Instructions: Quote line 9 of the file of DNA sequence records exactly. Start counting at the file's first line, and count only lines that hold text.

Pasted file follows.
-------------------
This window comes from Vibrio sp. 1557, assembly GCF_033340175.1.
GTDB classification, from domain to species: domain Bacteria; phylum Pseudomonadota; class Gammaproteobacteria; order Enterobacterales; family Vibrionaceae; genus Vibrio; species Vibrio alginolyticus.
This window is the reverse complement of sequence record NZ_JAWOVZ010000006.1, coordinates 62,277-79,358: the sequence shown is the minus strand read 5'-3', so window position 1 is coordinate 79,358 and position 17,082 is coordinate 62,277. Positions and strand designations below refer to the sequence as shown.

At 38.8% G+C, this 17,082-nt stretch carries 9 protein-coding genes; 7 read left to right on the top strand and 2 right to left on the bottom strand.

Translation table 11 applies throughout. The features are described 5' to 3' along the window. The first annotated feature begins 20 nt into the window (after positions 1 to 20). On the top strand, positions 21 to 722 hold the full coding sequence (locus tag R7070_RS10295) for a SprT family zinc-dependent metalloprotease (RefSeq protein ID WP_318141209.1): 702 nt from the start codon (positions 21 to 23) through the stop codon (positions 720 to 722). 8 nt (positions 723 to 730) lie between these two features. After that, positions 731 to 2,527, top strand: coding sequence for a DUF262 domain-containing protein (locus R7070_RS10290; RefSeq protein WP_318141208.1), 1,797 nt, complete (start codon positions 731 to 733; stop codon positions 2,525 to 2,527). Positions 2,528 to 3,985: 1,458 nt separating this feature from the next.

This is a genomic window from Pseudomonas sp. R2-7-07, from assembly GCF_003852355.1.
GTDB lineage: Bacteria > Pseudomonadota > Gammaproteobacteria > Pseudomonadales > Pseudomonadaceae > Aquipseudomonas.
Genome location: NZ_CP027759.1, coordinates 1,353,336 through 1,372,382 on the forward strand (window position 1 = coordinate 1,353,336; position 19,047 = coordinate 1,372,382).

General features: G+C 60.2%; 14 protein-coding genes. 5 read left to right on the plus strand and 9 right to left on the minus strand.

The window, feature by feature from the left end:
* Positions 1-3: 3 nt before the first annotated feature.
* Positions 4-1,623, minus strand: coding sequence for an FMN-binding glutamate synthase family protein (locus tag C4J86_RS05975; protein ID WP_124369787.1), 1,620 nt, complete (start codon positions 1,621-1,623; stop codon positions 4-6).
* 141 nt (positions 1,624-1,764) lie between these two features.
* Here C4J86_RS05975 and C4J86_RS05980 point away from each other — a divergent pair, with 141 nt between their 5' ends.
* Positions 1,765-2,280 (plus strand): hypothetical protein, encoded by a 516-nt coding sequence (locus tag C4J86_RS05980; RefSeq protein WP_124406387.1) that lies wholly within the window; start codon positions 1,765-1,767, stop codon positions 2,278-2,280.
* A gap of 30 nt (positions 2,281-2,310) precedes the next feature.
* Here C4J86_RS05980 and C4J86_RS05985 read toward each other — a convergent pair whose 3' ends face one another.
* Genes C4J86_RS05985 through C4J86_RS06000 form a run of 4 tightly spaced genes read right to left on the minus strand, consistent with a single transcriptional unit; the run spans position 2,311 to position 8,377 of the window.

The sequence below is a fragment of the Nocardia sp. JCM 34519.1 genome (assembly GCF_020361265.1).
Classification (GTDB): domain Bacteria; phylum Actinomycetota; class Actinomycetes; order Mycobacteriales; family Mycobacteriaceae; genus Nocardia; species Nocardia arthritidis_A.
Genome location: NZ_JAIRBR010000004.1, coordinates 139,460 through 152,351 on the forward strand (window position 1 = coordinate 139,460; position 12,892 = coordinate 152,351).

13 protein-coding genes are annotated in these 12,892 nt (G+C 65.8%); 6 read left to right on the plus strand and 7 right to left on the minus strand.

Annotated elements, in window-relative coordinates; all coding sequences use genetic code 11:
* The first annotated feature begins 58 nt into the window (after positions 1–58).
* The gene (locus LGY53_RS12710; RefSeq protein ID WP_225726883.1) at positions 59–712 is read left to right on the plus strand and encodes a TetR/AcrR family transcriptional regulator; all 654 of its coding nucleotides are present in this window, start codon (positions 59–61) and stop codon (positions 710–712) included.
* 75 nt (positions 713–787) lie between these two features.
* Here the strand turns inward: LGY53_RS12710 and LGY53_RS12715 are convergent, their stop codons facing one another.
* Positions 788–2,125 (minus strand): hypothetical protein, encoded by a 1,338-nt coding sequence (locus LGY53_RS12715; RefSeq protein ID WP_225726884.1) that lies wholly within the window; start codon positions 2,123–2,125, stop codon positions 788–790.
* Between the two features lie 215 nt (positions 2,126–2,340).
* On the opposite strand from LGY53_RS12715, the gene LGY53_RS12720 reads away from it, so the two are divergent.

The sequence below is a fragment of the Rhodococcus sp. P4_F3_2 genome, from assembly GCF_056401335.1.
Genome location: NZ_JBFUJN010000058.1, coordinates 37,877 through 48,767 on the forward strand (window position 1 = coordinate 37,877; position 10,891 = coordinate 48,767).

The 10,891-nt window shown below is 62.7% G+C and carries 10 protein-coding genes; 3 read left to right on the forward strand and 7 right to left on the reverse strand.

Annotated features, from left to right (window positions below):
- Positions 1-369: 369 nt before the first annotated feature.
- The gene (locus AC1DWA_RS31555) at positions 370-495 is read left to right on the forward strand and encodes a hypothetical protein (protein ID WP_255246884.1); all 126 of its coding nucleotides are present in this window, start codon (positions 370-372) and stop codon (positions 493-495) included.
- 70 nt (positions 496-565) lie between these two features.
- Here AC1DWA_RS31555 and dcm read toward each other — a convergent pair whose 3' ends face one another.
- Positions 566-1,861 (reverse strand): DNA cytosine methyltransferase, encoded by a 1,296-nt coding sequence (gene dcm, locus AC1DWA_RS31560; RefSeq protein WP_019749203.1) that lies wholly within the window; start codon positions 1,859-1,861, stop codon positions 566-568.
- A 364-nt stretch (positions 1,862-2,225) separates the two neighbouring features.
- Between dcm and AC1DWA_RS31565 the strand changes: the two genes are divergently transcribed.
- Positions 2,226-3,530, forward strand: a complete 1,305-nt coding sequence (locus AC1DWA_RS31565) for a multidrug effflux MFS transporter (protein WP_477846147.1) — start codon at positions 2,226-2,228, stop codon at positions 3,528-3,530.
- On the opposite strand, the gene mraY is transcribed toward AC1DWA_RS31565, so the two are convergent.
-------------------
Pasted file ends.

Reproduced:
General features: G+C 60.2%; 14 protein-coding genes. 5 read left to right on the plus strand and 9 right to left on the minus strand.